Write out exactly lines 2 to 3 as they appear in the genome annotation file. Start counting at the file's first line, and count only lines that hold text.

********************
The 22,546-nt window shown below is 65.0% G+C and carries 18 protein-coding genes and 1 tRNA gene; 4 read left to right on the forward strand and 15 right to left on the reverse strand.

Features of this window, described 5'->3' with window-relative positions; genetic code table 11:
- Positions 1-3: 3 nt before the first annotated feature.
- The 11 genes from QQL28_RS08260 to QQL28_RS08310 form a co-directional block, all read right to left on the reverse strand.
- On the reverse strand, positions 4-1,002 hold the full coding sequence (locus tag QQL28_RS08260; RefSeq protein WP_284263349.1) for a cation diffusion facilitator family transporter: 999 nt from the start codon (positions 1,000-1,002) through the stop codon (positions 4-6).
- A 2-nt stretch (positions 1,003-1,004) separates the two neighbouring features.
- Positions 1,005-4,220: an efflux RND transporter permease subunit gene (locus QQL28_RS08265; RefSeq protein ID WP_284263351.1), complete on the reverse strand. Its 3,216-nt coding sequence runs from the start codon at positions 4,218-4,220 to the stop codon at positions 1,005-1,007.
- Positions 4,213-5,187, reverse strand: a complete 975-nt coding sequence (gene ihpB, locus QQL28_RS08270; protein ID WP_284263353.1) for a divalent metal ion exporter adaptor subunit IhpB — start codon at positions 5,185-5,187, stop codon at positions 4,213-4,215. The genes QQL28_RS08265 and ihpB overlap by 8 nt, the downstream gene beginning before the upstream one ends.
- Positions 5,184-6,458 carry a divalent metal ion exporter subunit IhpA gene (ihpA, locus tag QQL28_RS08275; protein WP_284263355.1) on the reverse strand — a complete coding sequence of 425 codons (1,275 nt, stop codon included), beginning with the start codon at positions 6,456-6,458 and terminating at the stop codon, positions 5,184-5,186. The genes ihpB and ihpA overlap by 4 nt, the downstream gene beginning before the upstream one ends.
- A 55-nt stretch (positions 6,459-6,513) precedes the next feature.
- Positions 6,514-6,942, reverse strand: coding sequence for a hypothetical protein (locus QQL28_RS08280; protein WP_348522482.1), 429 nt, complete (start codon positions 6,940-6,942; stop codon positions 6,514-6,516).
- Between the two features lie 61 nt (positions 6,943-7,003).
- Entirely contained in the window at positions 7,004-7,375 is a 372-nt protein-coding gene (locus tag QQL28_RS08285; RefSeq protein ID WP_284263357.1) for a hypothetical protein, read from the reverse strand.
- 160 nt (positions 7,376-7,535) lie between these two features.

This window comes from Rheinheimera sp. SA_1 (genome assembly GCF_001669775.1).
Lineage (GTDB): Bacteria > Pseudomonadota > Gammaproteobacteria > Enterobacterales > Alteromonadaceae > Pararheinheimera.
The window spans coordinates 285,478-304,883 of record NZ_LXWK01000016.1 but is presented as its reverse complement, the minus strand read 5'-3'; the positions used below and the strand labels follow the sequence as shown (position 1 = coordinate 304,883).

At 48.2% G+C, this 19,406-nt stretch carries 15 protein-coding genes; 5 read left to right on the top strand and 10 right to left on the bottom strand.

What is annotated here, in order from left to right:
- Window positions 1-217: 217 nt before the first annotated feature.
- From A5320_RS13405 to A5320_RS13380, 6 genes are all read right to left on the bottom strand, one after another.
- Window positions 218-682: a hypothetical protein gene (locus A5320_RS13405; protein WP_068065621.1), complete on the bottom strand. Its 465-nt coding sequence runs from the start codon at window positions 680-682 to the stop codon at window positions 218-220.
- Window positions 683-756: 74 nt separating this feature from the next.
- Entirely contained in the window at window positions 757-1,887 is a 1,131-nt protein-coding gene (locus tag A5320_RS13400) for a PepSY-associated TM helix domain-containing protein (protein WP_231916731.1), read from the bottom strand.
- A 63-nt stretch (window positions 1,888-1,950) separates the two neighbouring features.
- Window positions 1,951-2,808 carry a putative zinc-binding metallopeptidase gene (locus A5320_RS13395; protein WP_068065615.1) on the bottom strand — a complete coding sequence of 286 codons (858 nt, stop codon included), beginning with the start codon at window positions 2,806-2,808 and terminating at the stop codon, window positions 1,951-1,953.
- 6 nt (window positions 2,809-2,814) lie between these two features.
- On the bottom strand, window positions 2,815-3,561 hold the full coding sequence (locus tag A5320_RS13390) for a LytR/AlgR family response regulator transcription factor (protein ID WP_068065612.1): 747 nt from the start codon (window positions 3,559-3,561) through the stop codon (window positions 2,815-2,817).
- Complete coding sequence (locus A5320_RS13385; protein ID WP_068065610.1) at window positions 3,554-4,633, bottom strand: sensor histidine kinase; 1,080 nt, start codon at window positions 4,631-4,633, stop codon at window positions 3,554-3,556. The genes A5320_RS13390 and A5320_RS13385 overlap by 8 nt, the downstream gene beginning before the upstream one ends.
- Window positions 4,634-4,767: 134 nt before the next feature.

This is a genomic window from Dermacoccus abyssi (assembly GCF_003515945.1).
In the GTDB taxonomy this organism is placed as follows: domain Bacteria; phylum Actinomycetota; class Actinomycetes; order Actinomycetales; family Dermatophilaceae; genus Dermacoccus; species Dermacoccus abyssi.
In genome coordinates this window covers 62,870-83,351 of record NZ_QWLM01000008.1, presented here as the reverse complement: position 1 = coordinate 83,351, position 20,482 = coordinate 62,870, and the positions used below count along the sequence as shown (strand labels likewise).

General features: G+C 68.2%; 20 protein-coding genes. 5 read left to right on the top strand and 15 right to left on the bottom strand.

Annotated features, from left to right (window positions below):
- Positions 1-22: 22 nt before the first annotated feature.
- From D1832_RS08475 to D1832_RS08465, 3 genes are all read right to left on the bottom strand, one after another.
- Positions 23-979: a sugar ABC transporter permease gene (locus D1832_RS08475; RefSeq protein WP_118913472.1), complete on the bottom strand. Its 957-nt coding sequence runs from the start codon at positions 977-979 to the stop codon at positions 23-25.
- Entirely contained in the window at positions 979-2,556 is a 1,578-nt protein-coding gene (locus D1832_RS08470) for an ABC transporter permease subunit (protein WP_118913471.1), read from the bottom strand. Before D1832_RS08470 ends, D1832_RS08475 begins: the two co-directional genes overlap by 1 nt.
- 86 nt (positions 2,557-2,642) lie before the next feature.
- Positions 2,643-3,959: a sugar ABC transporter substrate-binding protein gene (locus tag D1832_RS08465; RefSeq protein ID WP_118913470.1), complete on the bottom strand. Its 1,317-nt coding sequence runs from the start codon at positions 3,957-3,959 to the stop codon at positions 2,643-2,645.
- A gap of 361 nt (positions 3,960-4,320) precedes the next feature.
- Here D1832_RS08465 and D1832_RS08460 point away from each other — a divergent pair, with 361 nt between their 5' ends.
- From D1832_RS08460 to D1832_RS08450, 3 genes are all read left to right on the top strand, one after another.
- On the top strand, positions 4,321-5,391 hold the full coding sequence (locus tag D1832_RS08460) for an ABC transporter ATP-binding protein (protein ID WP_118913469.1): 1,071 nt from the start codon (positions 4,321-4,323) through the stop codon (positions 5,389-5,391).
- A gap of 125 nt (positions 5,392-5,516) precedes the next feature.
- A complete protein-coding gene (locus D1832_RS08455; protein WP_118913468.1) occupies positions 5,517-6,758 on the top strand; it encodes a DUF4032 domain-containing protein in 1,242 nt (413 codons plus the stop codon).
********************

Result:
Features of this window, described 5'->3' with window-relative positions; genetic code table 11:
- Positions 1-3: 3 nt before the first annotated feature.